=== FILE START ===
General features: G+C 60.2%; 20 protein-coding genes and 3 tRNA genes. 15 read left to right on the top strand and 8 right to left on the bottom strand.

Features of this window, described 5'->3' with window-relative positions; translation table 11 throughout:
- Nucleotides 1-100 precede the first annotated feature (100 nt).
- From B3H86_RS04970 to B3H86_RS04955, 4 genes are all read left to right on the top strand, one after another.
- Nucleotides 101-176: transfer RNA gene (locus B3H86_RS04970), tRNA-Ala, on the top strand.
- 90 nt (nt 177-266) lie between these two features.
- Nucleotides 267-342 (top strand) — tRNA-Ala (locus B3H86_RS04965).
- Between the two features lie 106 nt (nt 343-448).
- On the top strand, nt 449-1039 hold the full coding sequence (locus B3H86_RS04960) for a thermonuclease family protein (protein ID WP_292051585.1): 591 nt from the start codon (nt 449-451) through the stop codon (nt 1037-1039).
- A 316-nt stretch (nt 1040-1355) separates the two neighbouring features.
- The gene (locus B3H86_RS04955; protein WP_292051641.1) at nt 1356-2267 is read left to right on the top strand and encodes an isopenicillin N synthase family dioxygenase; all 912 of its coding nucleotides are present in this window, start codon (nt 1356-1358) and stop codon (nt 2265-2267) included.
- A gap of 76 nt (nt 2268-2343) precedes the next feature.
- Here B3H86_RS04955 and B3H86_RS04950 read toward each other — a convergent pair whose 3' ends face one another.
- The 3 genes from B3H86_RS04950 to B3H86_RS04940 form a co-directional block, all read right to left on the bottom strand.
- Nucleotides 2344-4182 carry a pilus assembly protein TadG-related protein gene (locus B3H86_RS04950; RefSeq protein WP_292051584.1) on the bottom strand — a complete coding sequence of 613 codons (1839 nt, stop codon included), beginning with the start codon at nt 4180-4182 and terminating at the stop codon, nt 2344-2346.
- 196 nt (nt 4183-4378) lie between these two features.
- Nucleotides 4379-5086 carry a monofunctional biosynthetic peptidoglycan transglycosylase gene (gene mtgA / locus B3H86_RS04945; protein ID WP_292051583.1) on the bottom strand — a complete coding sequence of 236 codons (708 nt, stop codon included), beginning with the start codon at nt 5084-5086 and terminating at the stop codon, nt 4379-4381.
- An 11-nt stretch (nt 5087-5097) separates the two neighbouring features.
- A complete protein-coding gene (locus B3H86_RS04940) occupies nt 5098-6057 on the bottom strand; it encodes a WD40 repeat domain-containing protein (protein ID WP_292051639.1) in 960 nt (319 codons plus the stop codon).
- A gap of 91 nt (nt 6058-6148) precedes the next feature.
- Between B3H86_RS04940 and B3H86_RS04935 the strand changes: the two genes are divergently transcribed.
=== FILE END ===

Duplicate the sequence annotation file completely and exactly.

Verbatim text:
General features: G+C 60.2%; 20 protein-coding genes and 3 tRNA genes. 15 read left to right on the top strand and 8 right to left on the bottom strand.

Features of this window, described 5'->3' with window-relative positions; translation table 11 throughout:
- Nucleotides 1-100 precede the first annotated feature (100 nt).
- From B3H86_RS04970 to B3H86_RS04955, 4 genes are all read left to right on the top strand, one after another.
- Nucleotides 101-176: transfer RNA gene (locus B3H86_RS04970), tRNA-Ala, on the top strand.
- 90 nt (nt 177-266) lie between these two features.
- Nucleotides 267-342 (top strand) — tRNA-Ala (locus B3H86_RS04965).
- Between the two features lie 106 nt (nt 343-448).
- On the top strand, nt 449-1039 hold the full coding sequence (locus B3H86_RS04960) for a thermonuclease family protein (protein ID WP_292051585.1): 591 nt from the start codon (nt 449-451) through the stop codon (nt 1037-1039).
- A 316-nt stretch (nt 1040-1355) separates the two neighbouring features.
- The gene (locus B3H86_RS04955; protein WP_292051641.1) at nt 1356-2267 is read left to right on the top strand and encodes an isopenicillin N synthase family dioxygenase; all 912 of its coding nucleotides are present in this window, start codon (nt 1356-1358) and stop codon (nt 2265-2267) included.
- A gap of 76 nt (nt 2268-2343) precedes the next feature.
- Here B3H86_RS04955 and B3H86_RS04950 read toward each other — a convergent pair whose 3' ends face one another.
- The 3 genes from B3H86_RS04950 to B3H86_RS04940 form a co-directional block, all read right to left on the bottom strand.
- Nucleotides 2344-4182 carry a pilus assembly protein TadG-related protein gene (locus B3H86_RS04950; RefSeq protein WP_292051584.1) on the bottom strand — a complete coding sequence of 613 codons (1839 nt, stop codon included), beginning with the start codon at nt 4180-4182 and terminating at the stop codon, nt 2344-2346.
- 196 nt (nt 4183-4378) lie between these two features.
- Nucleotides 4379-5086 carry a monofunctional biosynthetic peptidoglycan transglycosylase gene (gene mtgA / locus B3H86_RS04945; protein ID WP_292051583.1) on the bottom strand — a complete coding sequence of 236 codons (708 nt, stop codon included), beginning with the start codon at nt 5084-5086 and terminating at the stop codon, nt 4379-4381.
- An 11-nt stretch (nt 5087-5097) separates the two neighbouring features.
- A complete protein-coding gene (locus B3H86_RS04940) occupies nt 5098-6057 on the bottom strand; it encodes a WD40 repeat domain-containing protein (protein ID WP_292051639.1) in 960 nt (319 codons plus the stop codon).
- A gap of 91 nt (nt 6058-6148) precedes the next feature.
- Between B3H86_RS04940 and B3H86_RS04935 the strand changes: the two genes are divergently transcribed.